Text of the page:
Marines not welcome on Japanese island Makua plan supported
By MARI YAMAGUCHI
TOKYO — Mayors on a small Japanese island refused Friday to lighten the load of neighboring Okinawa by hosting some of the U.S. Marines based there, throwing into doubt a compromise for the relocation of a U.S. airfield.
A dispute over moving the Futenma Marine Corps airfield — which Okinawans say causes massive disruptions on their island — has shaken U.S.-Japan ties since Prime Minister Yukio Hatoyama froze a 2006 agreement with Washington that called for the base to be moved to a less crowded part of Okinawa.
Hatoyama has since reversed his promise to get the base off the island entirely, saying recently that much of the airfield must remain on Okinawa, though areas nearby may share the burden.
"I hope you understand the reality that requires Futenma to stay on Okinawa and its nearby region," he said Friday at his office, where the mayors visited. Overall, Okinawa hosts more than half of the 47,000 American troops stationed in Japan under a security pact.
But his compromise plan, which angered Okinawans, appeared to fall apart Friday when the three mayors from Tokunoshima flatly refused to take part of Futenma's helicopter unit, up to 1,000 of the 2,000 Marines, at Tokunoshima, an island about 130 miles north of Okinawa. The plan also includes an option of staging some drills on Tokunoshima.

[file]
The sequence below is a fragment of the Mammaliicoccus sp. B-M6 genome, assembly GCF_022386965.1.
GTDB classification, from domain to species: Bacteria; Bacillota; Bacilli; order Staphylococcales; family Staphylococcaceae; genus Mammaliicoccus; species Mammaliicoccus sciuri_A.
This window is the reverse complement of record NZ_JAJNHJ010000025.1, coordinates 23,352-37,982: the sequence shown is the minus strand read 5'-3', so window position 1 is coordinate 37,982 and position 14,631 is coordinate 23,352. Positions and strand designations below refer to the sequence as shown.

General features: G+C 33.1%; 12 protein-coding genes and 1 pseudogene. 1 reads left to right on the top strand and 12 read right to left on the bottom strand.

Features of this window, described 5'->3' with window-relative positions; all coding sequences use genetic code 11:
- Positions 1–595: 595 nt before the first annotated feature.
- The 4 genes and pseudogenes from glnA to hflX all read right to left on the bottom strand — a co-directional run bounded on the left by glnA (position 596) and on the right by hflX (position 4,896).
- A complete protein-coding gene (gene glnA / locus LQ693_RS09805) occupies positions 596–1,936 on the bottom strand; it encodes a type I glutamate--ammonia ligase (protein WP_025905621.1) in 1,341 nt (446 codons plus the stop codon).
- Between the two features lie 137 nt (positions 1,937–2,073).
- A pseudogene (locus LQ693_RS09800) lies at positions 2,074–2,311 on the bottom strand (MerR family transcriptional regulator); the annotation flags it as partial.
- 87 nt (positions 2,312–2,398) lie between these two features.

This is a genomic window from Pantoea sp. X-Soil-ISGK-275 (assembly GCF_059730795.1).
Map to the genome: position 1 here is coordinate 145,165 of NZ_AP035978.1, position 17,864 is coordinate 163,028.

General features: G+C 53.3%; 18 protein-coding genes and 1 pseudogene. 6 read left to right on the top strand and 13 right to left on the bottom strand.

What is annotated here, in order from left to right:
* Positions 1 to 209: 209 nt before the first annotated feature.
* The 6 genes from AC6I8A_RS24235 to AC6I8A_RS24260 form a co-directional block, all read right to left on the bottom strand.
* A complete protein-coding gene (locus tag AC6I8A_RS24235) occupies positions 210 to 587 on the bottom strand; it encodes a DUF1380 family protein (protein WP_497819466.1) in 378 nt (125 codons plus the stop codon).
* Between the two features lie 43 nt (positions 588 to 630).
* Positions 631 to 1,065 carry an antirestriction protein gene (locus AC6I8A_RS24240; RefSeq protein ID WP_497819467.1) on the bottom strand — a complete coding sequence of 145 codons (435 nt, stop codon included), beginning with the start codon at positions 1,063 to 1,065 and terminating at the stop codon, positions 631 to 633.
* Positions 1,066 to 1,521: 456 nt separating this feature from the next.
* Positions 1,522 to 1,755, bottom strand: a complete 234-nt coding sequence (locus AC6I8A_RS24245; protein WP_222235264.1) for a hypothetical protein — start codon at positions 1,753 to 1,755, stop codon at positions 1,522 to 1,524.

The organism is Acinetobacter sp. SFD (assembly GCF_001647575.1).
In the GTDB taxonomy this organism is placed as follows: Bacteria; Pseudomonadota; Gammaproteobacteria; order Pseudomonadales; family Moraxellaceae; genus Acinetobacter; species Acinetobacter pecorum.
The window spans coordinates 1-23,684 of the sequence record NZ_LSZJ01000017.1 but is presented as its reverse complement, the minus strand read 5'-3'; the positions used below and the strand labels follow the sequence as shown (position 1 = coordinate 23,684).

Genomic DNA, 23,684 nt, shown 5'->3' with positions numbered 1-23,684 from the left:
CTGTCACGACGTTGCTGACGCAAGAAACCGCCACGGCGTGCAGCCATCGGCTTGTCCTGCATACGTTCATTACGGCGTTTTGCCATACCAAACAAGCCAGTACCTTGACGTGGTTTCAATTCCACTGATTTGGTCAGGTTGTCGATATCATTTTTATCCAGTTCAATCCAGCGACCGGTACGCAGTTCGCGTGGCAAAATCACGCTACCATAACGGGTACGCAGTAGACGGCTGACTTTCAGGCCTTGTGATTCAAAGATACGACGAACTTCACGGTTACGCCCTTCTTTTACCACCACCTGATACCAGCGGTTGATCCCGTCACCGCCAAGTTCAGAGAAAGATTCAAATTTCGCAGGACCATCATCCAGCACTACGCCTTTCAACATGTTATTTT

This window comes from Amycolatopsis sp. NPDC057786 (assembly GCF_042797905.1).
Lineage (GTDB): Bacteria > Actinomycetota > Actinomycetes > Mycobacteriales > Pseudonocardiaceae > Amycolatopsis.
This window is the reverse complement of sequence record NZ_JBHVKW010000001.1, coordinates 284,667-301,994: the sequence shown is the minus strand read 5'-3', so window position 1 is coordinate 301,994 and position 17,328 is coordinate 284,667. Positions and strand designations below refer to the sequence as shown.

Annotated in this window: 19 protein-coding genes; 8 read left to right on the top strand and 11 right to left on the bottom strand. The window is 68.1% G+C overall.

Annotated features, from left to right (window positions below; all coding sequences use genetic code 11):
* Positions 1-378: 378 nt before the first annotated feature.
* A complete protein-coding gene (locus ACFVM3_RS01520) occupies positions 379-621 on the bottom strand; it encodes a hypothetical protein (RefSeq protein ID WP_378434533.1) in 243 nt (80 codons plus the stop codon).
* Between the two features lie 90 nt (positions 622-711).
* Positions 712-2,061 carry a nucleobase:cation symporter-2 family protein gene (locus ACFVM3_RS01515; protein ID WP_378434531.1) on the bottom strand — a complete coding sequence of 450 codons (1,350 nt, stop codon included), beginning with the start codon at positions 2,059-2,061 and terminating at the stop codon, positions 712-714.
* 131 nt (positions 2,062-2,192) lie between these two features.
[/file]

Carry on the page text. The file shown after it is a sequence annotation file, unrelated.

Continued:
The mayors gave Hatoyama a petition rejecting the plan. It was signed by nearly 26,000 people, 90 percent of the island's population.
Akira Okubo, mayor of Isen town, said he sympathized with the difficulty of Hatoyama's position, but said that wouldn't change the islanders' opposition.
Hatoyama has suggested he visit the island to explain his proposal to residents, but the mayors rejected further meetings.
"We'll never agree, no matter how many times we talk," said Kosuke Ohisa, mayor of Amagi town.
Hatoyama's reversal on his promise has prompted increased calls from opposition leaders for his resignation. Support ratings for his government have fallen to around 20 percent.
Tokyo and Washington are discussing Japan's proposals, according to the prime minister, though U.S. officials have said the 2006 agreement is the only "viable" option.